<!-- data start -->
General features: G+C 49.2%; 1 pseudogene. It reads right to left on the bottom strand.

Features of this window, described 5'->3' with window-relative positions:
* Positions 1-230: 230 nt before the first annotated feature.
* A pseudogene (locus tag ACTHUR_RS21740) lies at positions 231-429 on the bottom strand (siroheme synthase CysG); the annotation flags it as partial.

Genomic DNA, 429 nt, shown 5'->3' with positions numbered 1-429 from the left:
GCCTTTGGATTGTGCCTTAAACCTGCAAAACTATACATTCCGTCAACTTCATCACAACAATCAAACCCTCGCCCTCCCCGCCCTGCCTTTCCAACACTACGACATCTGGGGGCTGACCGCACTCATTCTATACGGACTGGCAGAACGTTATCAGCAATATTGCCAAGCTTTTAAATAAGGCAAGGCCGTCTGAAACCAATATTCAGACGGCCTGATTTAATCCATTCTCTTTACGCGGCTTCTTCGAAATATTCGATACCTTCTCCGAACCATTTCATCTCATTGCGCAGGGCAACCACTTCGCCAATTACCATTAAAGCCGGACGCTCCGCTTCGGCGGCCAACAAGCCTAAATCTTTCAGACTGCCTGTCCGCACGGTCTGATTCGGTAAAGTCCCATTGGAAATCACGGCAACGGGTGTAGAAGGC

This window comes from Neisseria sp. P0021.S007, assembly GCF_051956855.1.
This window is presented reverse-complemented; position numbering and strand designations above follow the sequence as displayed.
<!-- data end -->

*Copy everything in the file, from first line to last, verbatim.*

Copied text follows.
General features: G+C 49.2%; 1 pseudogene. It reads right to left on the bottom strand.

Features of this window, described 5'->3' with window-relative positions:
* Positions 1-230: 230 nt before the first annotated feature.
* A pseudogene (locus tag ACTHUR_RS21740) lies at positions 231-429 on the bottom strand (siroheme synthase CysG); the annotation flags it as partial.

Genomic DNA, 429 nt, shown 5'->3' with positions numbered 1-429 from the left:
GCCTTTGGATTGTGCCTTAAACCTGCAAAACTATACATTCCGTCAACTTCATCACAACAATCAAACCCTCGCCCTCCCCGCCCTGCCTTTCCAACACTACGACATCTGGGGGCTGACCGCACTCATTCTATACGGACTGGCAGAACGTTATCAGCAATATTGCCAAGCTTTTAAATAAGGCAAGGCCGTCTGAAACCAATATTCAGACGGCCTGATTTAATCCATTCTCTTTACGCGGCTTCTTCGAAATATTCGATACCTTCTCCGAACCATTTCATCTCATTGCGCAGGGCAACCACTTCGCCAATTACCATTAAAGCCGGACGCTCCGCTTCGGCGGCCAACAAGCCTAAATCTTTCAGACTGCCTGTCCGCACGGTCTGATTCGGTAAAGTCCCATTGGAAATCACGGCAACGGGTGTAGAAGGC

This window comes from Neisseria sp. P0021.S007, assembly GCF_051956855.1.
This window is presented reverse-complemented; position numbering and strand designations above follow the sequence as displayed.